In last week’s Torah portion, Kedoshim, we hear what I believe to be one of the most important commandments in the Jewish tradition, “The Lord spoke to Moses, saying: Speak to the whole Israelite community and say to them: You shall be holy, for I, the Lord your God, am holy.”

I thought that, this morning, I would take just a few moments to explain why I believe that this commandment — to be holy — is one of the most compelling reasons to belong to a Jewish community today.

We live in a world where each of us is told that we are special.  This idea the value of every individual person is a deeply Jewish one.  However, where our modern world and the Jewish Tradition divide is that in our secular lives, our innate specialness is both the beginning and the ending of the equation, and, all too often, our inner sense of value is transformed into entitlement.  In our secular world, our personal value means that we DESERVE things- attention, adulation, etc.  In the secular world, our inner value points us inward, helping us to be unconcerned about and blind to the lives and struggles of others.   

In the Jewish world, our belief that each individual is valuable points us outward.  If I am created in the image of God, so too is everyone that I meet and interact with.  Our tradition teaches me that as a person, I am valuable and special and, as a Jew, I am COMMANDED to be more than that.  

Judaism has within it the antidote to the self-centeredness that pervades so much of our secular world.  In our Jewish tradition, our individual value is not a singular idea; instead, it is inextricably linked with the commandment to be holy and to bring holiness into our world.  Belonging to a Jewish community means that we are not content to live neutral lives.  Committing to Jewish lives and Jewish families means that we have taken up the responsibility to do better, to live more generously, to treat others more respectfully, and to honor this world more sincerely than we could have otherwise done.

“But couldn’t we,” you might be thinking, “do this, live in a holy way, as individuals?  Why does our striving toward holiness require us to belong to a community?”

Rejecting the status quo and striving toward holiness are not easy tasks.  In fact, it is a goal that demands that we confront and seek to change so many parts of our lives and world.  Can each of us stand as individuals against the forces of moral complacency, injustice, etc.?  The truthful answer is, possibly.  Yes, there are some incomparable individuals who have successfully confronted evils all on their own.  But, there have also been hundreds of generations of Jewish families that have clung to the support and sustenance that comes from belonging to a community of people who are also striving to do better and to be better.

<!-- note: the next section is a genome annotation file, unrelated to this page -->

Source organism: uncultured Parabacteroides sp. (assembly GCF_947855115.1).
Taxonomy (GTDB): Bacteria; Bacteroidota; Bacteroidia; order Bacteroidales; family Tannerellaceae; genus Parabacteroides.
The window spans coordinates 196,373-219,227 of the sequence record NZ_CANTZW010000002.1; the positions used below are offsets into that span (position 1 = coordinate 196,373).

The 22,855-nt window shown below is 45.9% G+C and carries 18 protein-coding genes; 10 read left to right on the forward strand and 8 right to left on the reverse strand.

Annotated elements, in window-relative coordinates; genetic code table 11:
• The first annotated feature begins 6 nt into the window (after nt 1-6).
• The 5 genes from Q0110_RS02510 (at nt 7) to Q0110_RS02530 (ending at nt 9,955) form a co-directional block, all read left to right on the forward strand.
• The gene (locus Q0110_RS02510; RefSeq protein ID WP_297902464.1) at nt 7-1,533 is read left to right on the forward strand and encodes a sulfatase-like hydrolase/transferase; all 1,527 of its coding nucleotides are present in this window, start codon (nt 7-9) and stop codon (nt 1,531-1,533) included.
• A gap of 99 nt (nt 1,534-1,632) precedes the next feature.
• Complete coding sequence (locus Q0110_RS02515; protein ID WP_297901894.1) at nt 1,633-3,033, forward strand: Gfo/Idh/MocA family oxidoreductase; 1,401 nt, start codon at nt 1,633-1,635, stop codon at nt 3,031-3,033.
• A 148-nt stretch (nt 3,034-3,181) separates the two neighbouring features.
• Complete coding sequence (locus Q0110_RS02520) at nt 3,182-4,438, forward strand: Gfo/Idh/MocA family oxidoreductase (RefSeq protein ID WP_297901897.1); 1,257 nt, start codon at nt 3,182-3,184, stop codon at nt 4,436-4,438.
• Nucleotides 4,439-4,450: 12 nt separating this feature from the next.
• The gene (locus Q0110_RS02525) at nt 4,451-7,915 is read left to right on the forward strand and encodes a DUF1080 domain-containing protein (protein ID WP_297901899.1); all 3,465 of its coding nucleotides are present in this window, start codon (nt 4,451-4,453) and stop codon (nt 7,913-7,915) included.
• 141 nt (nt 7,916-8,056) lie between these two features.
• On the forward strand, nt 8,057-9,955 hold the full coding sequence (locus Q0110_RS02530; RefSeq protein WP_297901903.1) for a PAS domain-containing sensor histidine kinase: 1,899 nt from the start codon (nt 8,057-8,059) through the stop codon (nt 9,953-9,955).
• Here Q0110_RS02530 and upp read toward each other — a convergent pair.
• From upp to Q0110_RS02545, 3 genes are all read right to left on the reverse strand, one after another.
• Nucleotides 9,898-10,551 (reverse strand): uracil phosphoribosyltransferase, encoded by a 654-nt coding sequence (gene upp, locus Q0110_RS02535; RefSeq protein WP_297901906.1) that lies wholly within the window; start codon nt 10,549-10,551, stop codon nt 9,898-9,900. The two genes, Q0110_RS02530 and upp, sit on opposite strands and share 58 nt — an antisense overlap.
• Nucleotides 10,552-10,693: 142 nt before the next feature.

Every member of TBC has a story that explains why they chose to join our synagogue and community.  And, while each of these stories may be unique, I would suggest that underneath all of them, the reason our TBC families chose to belong is that they understand the value that comes from striving for meaning, for inspiration, and for holiness within the strength and support of a community of people with the same goals.  

We live in a world and in a time that is both terrifying and wonderful simultaneously.  Each of us could have been content to live lives that simply balance along the boundary between the bad and the good, but instead, we have chosen to strive for more, to live in such a way that we can say that because of each of us, there is a little bit more holiness and a little more goodness in the world.

Thank you for belonging to and supporting our community - a group of people who share a deeply held drive to do better and be better.   Thank you for choosing to support our synagogue- an organization that is dedicated to instilling that drive toward holiness in the minds and hearts of our children.  Thank you for understanding that one of the most significant ways to strive toward holiness is by supporting and loving other people.  

I’ll conclude this morning with a quote from the remarkable theologian, scholar, and rabbi, Abraham Joshua Heschel, who wrote, “The Jew does not stand alone before God; it is as a member of the community that he stands before God. Our relationship to God is not as an I to a Thou, but as a We to a Thou.”

Our community is the remarkable “we” in Heschel’s equation, and together, we can do remarkable things.

Rabbi Rachel Bearman
Temple B'nai Chaim